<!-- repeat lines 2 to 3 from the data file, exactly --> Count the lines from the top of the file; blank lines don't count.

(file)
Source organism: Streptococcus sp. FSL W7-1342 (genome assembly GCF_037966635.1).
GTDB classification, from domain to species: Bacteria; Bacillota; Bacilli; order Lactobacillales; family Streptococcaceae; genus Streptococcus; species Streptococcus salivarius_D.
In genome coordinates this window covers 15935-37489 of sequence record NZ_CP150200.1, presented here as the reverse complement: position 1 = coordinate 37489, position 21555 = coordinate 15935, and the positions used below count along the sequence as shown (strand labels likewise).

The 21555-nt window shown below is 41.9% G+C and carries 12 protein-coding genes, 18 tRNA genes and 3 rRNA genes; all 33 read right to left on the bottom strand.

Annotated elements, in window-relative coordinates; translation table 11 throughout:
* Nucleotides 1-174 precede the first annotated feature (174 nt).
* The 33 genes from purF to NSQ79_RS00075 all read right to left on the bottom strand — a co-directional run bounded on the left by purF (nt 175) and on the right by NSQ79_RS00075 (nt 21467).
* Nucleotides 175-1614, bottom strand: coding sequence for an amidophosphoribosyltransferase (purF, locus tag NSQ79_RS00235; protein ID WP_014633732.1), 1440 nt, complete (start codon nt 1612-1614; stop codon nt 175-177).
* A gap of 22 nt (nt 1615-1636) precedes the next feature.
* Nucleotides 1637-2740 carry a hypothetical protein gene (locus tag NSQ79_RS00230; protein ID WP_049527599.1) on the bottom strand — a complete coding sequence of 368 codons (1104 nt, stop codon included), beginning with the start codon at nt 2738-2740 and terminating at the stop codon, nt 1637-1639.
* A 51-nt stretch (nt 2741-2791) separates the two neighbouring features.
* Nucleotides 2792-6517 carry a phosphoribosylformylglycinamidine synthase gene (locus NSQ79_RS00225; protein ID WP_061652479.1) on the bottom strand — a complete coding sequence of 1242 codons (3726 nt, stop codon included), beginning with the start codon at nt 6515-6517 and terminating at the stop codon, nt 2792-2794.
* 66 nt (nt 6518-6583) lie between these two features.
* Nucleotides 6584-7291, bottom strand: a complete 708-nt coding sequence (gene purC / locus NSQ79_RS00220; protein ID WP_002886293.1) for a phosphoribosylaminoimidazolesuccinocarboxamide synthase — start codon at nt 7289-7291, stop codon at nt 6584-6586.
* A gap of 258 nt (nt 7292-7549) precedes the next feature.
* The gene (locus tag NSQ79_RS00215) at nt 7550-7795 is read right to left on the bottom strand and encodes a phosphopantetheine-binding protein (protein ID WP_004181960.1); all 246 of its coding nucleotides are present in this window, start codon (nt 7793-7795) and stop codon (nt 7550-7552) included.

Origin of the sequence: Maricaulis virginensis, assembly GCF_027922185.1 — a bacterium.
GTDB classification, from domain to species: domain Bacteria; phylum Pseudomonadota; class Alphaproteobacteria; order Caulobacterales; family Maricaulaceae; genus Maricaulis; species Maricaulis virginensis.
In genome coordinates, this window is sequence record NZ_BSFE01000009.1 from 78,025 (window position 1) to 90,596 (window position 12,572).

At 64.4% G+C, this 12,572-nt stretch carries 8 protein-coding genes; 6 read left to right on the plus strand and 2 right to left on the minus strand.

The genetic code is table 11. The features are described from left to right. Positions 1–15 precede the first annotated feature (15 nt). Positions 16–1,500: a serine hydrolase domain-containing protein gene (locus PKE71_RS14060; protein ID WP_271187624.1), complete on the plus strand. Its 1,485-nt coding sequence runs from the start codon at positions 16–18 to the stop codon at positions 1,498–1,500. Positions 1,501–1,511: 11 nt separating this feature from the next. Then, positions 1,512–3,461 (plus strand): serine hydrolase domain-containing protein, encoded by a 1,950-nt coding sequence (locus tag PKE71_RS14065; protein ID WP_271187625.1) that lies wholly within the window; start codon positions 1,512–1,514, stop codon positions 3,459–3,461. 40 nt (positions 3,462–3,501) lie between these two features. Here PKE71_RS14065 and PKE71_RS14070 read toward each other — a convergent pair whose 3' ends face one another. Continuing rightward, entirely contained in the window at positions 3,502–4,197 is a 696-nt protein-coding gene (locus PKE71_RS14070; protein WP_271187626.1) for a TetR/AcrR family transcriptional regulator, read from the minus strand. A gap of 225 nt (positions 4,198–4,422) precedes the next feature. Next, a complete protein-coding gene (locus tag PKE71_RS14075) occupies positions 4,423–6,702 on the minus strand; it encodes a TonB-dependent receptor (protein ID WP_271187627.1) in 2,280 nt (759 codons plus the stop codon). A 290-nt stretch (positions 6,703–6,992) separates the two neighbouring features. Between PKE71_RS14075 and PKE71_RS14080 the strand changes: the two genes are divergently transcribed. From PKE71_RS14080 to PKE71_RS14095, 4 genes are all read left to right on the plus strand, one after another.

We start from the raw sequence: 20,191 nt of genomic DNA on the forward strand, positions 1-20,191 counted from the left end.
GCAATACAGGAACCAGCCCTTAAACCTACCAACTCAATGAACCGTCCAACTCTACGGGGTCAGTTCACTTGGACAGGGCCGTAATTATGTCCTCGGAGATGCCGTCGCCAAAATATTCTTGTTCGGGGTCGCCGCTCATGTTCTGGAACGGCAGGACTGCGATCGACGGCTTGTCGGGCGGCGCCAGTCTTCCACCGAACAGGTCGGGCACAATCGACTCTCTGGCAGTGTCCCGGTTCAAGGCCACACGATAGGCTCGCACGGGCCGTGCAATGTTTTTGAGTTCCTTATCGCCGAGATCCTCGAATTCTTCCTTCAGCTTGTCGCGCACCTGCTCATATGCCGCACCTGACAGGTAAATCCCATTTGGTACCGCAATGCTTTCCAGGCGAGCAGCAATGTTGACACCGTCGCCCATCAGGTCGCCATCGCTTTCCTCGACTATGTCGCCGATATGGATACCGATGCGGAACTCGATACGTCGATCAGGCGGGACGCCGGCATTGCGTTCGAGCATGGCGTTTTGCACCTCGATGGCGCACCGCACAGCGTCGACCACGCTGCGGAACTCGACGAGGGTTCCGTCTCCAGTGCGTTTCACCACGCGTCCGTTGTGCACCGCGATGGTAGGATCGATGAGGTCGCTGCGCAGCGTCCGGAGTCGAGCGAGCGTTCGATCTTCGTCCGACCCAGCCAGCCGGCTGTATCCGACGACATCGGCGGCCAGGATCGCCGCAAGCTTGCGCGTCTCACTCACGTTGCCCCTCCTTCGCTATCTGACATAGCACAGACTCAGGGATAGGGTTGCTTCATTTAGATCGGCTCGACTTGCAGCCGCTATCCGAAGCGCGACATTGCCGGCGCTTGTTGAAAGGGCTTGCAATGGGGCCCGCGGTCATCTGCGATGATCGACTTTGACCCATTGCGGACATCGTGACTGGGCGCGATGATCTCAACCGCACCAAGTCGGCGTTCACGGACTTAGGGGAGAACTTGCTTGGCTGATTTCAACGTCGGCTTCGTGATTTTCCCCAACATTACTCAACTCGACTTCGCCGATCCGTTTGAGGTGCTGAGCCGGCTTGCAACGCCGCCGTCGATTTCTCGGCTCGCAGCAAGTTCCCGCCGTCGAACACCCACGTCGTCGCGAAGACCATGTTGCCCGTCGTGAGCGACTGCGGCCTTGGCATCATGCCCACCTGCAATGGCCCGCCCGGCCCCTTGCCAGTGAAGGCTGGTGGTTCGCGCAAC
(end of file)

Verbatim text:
GTDB classification, from domain to species: Bacteria; Bacillota; Bacilli; order Lactobacillales; family Streptococcaceae; genus Streptococcus; species Streptococcus salivarius_D.
In genome coordinates this window covers 15935-37489 of sequence record NZ_CP150200.1, presented here as the reverse complement: position 1 = coordinate 37489, position 21555 = coordinate 15935, and the positions used below count along the sequence as shown (strand labels likewise).